In fact, similar remarks regarding Sisi by prominent U.S. politicians date back to the immediate aftermath of Sisi’s speech at al-Azhar. In February, Jeb Bush stated that America must balance its belief in short-term individual liberty for security guarantees in the hope of improving long-term Egyptian liberties. Ishaan Tharoor, of the Washington Post, elaborates upon this point noting, “many American conservatives were skeptical of the Arab Spring pro-democracy uprisings, which had yielded electoral victories for Islamists in Tunisia and Egypt, and were relieved to see a secularist backlash.” Now, this political maneuvering towards Egypt is not inherently surprising nor a recent phenomenon. Without question, Egypt is a vital U.S. ally that receives roughly $1.5 billion in U.S. military aid annually. Historically, Egypt has been looked upon as a stable force in a sea of uncertainty, largely due to its geopolitical location. There is also no denying the fact that many conservatives were skeptical of the Arab Spring and look to Sisi as a more predictable actor for U.S. regional interests than Mohammad Morsi.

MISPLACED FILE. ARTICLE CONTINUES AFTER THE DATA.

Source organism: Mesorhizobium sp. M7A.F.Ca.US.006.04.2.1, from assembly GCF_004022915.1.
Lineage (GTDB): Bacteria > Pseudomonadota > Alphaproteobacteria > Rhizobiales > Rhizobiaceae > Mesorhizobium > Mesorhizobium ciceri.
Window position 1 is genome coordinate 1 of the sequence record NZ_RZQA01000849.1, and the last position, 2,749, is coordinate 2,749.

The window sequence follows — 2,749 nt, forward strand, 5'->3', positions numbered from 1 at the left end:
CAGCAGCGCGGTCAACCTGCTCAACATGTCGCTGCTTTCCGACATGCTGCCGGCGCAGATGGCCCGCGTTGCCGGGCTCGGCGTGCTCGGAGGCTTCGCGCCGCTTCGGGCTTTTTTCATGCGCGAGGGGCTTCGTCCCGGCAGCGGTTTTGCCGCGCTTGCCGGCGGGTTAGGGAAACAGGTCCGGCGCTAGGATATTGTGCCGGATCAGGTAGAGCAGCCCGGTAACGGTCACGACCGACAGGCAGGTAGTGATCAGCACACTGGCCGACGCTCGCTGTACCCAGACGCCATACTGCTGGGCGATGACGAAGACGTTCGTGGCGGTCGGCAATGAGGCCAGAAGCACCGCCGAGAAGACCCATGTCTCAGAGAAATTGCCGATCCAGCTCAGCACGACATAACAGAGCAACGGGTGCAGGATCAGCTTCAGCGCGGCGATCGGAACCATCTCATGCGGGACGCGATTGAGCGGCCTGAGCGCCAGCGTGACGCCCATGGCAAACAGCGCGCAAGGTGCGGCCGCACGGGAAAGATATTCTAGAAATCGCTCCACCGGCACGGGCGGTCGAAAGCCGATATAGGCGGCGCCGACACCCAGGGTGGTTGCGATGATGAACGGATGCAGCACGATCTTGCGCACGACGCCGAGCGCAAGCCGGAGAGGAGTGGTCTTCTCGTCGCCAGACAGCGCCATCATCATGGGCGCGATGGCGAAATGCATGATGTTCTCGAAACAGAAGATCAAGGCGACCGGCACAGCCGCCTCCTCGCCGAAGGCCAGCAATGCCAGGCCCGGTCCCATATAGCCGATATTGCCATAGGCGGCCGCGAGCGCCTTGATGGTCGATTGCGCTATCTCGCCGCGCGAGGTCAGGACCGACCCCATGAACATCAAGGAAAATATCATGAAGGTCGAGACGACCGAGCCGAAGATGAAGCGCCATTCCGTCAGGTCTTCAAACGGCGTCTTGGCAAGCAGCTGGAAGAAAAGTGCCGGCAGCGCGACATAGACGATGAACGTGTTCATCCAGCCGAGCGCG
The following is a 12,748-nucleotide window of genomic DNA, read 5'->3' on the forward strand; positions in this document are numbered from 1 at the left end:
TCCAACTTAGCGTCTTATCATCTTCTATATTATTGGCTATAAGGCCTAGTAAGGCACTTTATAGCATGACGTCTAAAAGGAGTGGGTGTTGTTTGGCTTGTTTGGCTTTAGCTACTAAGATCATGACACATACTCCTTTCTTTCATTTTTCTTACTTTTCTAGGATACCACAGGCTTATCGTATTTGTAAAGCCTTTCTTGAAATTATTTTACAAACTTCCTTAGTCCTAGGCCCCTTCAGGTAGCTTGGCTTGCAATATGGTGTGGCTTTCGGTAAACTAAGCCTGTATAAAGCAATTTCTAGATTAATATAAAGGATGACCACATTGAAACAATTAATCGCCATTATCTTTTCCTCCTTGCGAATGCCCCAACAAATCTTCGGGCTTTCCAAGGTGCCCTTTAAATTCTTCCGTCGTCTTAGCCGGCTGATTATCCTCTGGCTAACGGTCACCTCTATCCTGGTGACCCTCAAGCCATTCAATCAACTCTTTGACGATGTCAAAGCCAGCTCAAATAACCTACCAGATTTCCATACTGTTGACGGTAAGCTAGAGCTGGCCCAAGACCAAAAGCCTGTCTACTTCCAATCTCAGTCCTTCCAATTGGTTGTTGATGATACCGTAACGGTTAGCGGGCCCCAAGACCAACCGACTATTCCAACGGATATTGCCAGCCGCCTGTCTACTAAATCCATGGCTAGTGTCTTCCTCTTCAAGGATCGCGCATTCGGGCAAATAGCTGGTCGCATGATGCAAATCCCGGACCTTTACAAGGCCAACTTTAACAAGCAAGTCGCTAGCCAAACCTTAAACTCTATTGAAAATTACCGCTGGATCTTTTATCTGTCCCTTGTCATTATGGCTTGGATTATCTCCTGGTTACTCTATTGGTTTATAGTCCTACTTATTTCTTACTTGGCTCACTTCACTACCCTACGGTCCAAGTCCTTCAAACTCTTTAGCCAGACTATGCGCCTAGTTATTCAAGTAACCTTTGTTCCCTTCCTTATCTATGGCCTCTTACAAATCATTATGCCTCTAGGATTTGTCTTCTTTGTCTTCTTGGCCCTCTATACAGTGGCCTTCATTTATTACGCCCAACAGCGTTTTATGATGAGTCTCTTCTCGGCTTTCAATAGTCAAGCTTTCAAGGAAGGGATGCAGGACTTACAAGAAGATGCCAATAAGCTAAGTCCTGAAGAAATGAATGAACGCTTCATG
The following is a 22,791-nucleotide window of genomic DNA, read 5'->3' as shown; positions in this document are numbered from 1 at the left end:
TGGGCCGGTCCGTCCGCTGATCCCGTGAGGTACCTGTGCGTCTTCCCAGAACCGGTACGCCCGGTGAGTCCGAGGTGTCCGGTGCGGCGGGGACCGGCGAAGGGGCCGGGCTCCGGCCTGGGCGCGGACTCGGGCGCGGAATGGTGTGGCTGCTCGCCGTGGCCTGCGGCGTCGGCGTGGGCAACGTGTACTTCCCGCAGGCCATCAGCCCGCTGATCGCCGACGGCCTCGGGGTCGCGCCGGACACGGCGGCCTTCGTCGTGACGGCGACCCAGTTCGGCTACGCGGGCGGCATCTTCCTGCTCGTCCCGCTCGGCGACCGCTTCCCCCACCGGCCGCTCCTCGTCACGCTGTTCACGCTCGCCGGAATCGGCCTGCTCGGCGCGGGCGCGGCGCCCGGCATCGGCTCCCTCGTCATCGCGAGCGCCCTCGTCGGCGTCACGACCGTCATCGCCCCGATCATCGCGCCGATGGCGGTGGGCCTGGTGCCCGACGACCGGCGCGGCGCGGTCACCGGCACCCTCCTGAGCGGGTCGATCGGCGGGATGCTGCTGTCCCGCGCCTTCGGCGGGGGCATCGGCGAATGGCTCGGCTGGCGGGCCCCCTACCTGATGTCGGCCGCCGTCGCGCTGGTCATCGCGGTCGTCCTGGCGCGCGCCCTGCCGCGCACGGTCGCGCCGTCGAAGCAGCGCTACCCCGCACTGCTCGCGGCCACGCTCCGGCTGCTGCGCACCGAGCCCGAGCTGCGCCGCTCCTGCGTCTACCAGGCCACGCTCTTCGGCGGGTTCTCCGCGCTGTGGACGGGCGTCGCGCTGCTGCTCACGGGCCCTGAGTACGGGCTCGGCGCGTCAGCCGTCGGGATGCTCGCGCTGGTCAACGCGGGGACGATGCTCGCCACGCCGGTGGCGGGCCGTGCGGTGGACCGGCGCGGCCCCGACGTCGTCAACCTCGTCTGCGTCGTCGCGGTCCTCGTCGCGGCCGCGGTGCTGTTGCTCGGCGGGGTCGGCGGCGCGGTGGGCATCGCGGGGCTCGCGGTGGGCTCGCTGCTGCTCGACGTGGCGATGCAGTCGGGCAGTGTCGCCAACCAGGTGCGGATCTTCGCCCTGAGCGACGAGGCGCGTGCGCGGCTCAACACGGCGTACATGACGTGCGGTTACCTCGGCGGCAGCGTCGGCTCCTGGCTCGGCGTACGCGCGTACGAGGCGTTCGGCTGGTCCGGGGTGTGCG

But, this is where reality delineates from present U.S. presidential hopefuls’ understanding of Egypt. The nature of support for Sisi’s leadership, as proposed by both sides of the American political aisle, conflicts with a normative element of U.S. foreign policy; the promotion of democracy. The reality is that Sisi is former President Mohammed Morsi’s defense minister who overthrew the government in a coup d’etat two years ago. Regrettably, Sisi re-established the exact style of military dictatorship that has characterized Egyptian politics since the end of the Monarchy in 1952. Even more troubling, Egyptian policies under Sisi’s government have been widely criticized for their disregard of human rights. In an effort to crack down on Islamist forces, Sisi largely expanded national police activity. The result of this action has led to the deaths of many Egyptians. According to Human Rights Watch, 900 Egyptians were killed in the Rabaa Massacre in August 2013. Sisi has restricted freedom of the press, banned protests, revised Morsi era legislation, and has crushed his opposition, often with lethal force. HRW has noted that the cost of “restoring stability” has been the lives of 2,600 Egyptians.